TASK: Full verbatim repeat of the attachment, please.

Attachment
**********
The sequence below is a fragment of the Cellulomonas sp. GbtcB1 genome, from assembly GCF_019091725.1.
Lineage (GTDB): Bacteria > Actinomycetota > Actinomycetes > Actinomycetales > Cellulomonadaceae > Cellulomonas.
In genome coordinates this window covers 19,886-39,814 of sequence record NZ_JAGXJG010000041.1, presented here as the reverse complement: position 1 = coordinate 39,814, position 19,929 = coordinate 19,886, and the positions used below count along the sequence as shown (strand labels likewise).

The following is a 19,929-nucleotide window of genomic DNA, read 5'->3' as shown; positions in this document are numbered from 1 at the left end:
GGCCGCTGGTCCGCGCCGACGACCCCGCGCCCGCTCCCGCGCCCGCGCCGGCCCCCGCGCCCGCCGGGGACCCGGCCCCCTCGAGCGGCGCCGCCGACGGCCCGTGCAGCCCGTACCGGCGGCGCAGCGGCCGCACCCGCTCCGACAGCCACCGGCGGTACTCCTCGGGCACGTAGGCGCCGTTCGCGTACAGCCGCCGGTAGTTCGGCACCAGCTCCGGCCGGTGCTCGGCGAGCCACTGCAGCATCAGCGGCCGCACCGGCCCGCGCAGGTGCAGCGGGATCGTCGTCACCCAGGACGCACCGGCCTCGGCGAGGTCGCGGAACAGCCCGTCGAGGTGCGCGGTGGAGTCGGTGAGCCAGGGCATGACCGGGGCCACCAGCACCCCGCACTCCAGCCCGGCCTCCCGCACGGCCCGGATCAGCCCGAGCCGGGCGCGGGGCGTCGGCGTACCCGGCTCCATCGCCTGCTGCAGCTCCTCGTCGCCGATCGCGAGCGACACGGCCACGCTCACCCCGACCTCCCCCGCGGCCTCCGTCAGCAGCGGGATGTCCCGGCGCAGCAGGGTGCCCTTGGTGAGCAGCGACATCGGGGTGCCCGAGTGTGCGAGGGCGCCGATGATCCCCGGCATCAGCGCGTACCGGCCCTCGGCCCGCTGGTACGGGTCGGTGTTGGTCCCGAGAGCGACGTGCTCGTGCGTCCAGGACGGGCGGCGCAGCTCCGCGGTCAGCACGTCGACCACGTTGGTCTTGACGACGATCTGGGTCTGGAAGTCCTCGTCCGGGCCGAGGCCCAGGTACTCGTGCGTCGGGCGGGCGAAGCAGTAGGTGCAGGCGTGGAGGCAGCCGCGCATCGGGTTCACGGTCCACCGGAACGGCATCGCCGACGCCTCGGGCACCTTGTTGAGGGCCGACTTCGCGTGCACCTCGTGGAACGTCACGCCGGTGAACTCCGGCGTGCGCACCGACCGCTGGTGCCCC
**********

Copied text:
The sequence below is a fragment of the Cellulomonas sp. GbtcB1 genome, from assembly GCF_019091725.1.
Lineage (GTDB): Bacteria > Actinomycetota > Actinomycetes > Actinomycetales > Cellulomonadaceae > Cellulomonas.
In genome coordinates this window covers 19,886-39,814 of sequence record NZ_JAGXJG010000041.1, presented here as the reverse complement: position 1 = coordinate 39,814, position 19,929 = coordinate 19,886, and the positions used below count along the sequence as shown (strand labels likewise).

The following is a 19,929-nucleotide window of genomic DNA, read 5'->3' as shown; positions in this document are numbered from 1 at the left end:
GGCCGCTGGTCCGCGCCGACGACCCCGCGCCCGCTCCCGCGCCCGCGCCGGCCCCCGCGCCCGCCGGGGACCCGGCCCCCTCGAGCGGCGCCGCCGACGGCCCGTGCAGCCCGTACCGGCGGCGCAGCGGCCGCACCCGCTCCGACAGCCACCGGCGGTACTCCTCGGGCACGTAGGCGCCGTTCGCGTACAGCCGCCGGTAGTTCGGCACCAGCTCCGGCCGGTGCTCGGCGAGCCACTGCAGCATCAGCGGCCGCACCGGCCCGCGCAGGTGCAGCGGGATCGTCGTCACCCAGGACGCACCGGCCTCGGCGAGGTCGCGGAACAGCCCGTCGAGGTGCGCGGTGGAGTCGGTGAGCCAGGGCATGACCGGGGCCACCAGCACCCCGCACTCCAGCCCGGCCTCCCGCACGGCCCGGATCAGCCCGAGCCGGGCGCGGGGCGTCGGCGTACCCGGCTCCATCGCCTGCTGCAGCTCCTCGTCGCCGATCGCGAGCGACACGGCCACGCTCACCCCGACCTCCCCCGCGGCCTCCGTCAGCAGCGGGATGTCCCGGCGCAGCAGGGTGCCCTTGGTGAGCAGCGACATCGGGGTGCCCGAGTGTGCGAGGGCGCCGATGATCCCCGGCATCAGCGCGTACCGGCCCTCGGCCCGCTGGTACGGGTCGGTGTTGGTCCCGAGAGCGACGTGCTCGTGCGTCCAGGACGGGCGGCGCAGCTCCGCGGTCAGCACGTCGACCACGTTGGTCTTGACGACGATCTGGGTCTGGAAGTCCTCGTCCGGGCCGAGGCCCAGGTACTCGTGCGTCGGGCGGGCGAAGCAGTAGGTGCAGGCGTGGAGGCAGCCGCGCATCGGGTTCACGGTCCACCGGAACGGCATCGCCGACGCCTCGGGCACCTTGTTGAGGGCCGACTTCGCGTGCACCTCGTGGAACGTCACGCCGGTGAACTCCGGCGTGCGCACCGACCGCTGGTGCCCC